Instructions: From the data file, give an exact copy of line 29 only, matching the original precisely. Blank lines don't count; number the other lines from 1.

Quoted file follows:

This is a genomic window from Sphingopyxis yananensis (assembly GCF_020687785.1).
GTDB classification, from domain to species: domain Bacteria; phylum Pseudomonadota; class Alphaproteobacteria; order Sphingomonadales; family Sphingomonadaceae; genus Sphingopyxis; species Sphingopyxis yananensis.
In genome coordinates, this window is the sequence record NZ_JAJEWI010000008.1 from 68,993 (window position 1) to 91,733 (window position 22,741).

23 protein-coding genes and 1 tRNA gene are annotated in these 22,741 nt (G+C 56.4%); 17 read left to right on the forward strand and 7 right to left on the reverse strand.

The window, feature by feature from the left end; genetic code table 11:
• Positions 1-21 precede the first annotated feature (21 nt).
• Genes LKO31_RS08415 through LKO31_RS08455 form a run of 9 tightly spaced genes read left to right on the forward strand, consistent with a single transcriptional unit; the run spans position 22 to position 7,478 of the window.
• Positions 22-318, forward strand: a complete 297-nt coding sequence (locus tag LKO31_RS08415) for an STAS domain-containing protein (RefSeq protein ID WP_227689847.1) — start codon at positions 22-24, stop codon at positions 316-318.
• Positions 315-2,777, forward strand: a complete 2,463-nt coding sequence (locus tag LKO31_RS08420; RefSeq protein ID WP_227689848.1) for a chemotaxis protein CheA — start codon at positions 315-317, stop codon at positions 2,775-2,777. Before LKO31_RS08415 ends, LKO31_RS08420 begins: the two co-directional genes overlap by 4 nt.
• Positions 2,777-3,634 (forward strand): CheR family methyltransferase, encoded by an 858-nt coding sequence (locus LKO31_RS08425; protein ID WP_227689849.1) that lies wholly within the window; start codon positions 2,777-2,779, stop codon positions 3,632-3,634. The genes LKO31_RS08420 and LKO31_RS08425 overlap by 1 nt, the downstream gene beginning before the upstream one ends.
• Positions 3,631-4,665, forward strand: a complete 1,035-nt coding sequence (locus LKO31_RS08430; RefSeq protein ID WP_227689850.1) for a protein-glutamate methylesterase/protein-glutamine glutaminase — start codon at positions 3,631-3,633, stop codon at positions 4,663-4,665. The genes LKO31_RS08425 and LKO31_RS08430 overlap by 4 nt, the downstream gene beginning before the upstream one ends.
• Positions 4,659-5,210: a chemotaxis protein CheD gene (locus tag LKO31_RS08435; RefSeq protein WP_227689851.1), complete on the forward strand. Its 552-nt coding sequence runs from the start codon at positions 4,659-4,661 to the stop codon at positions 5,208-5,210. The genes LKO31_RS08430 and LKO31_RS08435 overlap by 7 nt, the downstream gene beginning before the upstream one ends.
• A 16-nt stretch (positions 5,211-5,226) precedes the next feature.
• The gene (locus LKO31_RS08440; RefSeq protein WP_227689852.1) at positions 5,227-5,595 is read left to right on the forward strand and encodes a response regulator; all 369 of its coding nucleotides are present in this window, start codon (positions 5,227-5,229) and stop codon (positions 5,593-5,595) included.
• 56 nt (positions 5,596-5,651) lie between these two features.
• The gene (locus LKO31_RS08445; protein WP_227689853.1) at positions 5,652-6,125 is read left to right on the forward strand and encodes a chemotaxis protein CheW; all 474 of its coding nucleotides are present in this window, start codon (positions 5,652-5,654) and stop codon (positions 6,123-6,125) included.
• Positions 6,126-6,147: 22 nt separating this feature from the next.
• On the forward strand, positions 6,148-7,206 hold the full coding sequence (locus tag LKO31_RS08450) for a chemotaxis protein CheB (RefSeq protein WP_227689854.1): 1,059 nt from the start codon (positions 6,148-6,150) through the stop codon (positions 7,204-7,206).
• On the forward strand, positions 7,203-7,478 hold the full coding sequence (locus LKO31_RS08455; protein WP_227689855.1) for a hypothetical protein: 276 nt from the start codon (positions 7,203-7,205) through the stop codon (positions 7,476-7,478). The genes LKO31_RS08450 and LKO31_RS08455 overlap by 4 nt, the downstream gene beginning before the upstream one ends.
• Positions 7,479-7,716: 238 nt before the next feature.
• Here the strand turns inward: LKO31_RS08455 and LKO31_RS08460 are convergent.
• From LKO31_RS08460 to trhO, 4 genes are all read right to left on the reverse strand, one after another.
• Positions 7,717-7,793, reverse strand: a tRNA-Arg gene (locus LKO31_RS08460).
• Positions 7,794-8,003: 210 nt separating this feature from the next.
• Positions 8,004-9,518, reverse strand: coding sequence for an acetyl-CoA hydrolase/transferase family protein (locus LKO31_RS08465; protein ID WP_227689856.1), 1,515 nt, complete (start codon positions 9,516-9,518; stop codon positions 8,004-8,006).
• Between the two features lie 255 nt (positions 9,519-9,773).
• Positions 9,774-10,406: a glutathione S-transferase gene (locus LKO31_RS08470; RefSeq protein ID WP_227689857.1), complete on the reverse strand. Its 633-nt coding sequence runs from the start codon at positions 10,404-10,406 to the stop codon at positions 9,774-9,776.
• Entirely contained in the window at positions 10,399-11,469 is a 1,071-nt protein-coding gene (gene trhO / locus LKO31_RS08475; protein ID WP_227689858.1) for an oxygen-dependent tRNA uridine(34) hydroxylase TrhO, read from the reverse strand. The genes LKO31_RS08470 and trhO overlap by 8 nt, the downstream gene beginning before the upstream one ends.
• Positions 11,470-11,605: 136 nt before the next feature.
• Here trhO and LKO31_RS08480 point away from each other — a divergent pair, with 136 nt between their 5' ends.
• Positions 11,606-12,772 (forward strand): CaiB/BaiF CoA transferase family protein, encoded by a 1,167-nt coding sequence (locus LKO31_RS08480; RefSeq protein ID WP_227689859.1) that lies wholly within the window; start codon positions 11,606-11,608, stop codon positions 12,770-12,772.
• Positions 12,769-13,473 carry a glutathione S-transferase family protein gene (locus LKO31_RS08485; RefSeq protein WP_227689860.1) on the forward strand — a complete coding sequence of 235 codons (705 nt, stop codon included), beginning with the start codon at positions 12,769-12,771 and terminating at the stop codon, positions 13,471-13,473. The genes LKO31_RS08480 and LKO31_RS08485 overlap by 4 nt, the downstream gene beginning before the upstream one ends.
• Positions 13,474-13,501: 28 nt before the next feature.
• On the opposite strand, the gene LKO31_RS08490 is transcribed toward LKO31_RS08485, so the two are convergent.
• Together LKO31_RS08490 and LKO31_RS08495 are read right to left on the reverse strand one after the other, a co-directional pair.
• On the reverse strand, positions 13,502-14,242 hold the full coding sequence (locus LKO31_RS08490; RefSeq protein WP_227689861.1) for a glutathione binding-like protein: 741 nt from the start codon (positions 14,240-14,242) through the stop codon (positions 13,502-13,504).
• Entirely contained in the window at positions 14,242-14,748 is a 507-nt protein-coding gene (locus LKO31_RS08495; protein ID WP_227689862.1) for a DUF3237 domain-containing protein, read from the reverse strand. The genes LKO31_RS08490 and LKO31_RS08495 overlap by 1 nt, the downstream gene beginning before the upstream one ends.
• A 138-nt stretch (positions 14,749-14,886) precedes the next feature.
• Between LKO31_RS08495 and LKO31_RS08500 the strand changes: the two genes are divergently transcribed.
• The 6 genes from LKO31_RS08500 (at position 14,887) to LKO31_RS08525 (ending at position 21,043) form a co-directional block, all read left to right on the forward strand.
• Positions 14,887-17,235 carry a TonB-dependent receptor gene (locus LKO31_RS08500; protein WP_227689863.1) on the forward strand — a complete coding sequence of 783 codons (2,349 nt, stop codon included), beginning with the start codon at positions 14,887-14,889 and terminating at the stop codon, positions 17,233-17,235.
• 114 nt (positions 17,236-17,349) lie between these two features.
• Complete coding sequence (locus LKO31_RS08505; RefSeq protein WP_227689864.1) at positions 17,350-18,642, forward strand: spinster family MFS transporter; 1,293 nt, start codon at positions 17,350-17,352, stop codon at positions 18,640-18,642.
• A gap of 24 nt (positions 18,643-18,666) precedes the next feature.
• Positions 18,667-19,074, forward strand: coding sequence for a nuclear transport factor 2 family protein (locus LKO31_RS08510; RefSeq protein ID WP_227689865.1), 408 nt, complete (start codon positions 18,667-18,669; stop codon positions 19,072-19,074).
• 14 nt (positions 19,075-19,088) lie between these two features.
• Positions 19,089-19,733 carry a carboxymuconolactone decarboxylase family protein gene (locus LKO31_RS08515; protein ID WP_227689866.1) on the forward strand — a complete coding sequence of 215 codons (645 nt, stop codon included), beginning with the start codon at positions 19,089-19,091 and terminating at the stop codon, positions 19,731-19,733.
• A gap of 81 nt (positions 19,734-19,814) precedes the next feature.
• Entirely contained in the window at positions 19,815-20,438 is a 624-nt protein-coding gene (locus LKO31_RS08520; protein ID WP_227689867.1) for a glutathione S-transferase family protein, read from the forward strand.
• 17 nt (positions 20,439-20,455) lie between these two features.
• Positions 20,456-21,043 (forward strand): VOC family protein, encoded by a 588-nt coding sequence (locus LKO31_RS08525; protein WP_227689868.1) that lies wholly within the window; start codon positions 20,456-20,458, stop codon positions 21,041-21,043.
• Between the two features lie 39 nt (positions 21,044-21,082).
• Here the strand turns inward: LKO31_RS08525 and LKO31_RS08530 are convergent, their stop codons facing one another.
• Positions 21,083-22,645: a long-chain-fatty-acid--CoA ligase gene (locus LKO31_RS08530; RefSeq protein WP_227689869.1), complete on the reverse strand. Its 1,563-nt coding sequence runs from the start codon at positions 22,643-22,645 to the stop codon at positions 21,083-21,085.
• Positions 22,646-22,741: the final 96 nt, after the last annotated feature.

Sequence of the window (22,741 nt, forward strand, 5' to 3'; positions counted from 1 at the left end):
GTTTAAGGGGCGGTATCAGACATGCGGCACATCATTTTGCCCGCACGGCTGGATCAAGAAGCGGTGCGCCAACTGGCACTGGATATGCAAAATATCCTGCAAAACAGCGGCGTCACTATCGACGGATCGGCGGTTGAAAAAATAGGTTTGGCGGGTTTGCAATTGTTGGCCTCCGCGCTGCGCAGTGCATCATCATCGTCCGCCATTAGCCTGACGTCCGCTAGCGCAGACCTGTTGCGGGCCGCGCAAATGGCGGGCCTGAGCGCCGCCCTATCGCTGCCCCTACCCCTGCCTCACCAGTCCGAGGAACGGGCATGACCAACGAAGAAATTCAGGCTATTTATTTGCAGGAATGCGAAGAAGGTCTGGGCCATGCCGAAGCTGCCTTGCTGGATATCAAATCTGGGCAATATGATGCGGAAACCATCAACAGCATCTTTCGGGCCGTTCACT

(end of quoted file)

• Positions 11,470-11,605: 136 nt before the next feature.